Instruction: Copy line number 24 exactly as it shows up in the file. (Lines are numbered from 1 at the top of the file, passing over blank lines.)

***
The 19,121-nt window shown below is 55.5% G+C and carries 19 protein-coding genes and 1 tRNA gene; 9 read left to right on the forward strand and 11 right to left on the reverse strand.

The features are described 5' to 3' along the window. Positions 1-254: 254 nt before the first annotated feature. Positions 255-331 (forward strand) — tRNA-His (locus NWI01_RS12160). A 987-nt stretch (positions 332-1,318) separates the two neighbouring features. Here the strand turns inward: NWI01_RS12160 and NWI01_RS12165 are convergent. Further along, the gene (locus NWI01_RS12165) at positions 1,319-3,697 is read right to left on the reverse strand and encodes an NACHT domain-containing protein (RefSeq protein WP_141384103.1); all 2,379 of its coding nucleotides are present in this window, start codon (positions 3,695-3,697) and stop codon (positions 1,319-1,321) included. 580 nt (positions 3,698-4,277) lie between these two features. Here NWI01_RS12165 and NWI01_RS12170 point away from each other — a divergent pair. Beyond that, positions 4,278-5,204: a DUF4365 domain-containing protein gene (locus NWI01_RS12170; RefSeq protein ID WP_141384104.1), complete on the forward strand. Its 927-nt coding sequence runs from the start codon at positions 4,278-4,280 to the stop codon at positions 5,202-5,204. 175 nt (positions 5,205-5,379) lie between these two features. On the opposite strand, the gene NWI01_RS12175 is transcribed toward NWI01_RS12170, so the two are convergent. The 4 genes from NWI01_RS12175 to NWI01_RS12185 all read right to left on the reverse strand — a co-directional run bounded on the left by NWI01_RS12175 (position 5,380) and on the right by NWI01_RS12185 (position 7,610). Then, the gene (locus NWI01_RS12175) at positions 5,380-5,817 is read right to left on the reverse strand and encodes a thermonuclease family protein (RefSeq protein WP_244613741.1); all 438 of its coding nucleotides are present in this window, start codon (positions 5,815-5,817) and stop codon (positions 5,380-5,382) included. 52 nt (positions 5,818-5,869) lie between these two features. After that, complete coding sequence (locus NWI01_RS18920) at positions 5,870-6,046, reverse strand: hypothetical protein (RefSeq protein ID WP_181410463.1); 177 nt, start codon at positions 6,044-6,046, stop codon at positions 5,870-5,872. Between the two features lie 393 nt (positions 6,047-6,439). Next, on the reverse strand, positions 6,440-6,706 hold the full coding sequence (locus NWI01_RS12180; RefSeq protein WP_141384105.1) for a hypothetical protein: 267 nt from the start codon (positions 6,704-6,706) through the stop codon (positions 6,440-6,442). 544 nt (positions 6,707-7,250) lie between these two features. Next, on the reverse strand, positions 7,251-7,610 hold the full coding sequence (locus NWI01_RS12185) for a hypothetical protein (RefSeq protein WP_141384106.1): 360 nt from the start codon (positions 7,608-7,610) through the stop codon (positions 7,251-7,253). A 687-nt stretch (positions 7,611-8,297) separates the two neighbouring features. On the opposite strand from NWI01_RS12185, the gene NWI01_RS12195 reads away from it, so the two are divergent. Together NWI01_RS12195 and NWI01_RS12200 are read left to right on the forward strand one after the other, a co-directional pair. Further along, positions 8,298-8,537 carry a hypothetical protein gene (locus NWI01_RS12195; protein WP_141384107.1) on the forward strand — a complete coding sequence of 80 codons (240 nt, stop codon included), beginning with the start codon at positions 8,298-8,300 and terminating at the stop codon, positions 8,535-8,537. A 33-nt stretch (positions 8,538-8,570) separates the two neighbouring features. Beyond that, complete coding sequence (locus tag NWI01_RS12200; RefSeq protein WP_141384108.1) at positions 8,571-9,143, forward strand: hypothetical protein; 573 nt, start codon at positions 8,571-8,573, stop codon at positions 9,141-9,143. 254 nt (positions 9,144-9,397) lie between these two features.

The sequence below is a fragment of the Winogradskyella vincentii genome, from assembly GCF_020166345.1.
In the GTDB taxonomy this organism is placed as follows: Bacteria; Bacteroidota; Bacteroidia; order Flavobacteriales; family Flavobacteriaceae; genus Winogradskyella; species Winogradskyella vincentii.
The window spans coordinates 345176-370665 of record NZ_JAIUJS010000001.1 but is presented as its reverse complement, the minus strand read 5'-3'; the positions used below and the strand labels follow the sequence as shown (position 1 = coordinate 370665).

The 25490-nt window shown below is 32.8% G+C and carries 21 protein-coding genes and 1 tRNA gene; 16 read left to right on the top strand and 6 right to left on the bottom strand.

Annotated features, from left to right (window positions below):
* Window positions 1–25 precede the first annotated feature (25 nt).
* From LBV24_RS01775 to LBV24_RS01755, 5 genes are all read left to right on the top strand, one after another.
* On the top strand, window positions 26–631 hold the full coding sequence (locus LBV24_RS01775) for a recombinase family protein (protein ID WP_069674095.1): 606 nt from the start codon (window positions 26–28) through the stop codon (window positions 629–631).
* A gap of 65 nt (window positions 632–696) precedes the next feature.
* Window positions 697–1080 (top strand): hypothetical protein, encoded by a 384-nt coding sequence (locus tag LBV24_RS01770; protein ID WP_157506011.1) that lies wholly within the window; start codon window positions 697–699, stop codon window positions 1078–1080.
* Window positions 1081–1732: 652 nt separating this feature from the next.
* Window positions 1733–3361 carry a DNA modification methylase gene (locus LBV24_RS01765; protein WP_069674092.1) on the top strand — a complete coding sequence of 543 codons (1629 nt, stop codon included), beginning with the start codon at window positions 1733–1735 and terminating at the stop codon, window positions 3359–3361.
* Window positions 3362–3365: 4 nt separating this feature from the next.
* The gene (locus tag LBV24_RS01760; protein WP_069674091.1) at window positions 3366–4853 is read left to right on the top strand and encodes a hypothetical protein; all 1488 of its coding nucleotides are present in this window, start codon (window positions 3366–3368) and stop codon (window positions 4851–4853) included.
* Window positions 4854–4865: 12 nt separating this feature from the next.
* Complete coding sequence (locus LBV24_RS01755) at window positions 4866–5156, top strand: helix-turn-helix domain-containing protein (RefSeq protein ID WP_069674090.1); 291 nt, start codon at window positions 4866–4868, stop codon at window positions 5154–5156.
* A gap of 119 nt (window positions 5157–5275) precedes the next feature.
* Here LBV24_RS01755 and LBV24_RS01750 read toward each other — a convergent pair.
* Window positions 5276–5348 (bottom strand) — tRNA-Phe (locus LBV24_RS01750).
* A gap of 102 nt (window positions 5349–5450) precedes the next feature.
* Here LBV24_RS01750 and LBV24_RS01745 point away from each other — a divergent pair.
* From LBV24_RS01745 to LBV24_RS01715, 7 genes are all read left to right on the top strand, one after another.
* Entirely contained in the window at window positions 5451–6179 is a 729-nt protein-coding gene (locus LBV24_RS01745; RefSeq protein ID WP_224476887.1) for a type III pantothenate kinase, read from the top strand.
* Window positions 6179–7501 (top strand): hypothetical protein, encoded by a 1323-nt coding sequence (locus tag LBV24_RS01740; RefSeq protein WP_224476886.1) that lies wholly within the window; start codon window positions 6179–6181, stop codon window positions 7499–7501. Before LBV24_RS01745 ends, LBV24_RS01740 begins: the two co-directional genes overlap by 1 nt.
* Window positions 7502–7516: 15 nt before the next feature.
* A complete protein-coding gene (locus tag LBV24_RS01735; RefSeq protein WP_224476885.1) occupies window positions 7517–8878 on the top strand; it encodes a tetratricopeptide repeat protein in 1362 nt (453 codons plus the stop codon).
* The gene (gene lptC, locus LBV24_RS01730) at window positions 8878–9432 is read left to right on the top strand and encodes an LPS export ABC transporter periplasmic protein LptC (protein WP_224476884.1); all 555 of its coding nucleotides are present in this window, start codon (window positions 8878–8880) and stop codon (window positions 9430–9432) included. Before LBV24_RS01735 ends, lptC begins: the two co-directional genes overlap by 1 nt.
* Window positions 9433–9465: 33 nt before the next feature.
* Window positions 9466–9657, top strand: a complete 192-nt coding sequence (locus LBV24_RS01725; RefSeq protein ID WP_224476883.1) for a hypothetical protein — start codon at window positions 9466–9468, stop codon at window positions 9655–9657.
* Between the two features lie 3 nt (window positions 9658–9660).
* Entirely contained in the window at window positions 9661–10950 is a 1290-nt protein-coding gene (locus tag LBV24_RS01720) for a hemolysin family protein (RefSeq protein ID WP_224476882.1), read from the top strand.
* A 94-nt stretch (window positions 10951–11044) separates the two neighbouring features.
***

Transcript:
* From LBV24_RS01745 to LBV24_RS01715, 7 genes are all read left to right on the top strand, one after another.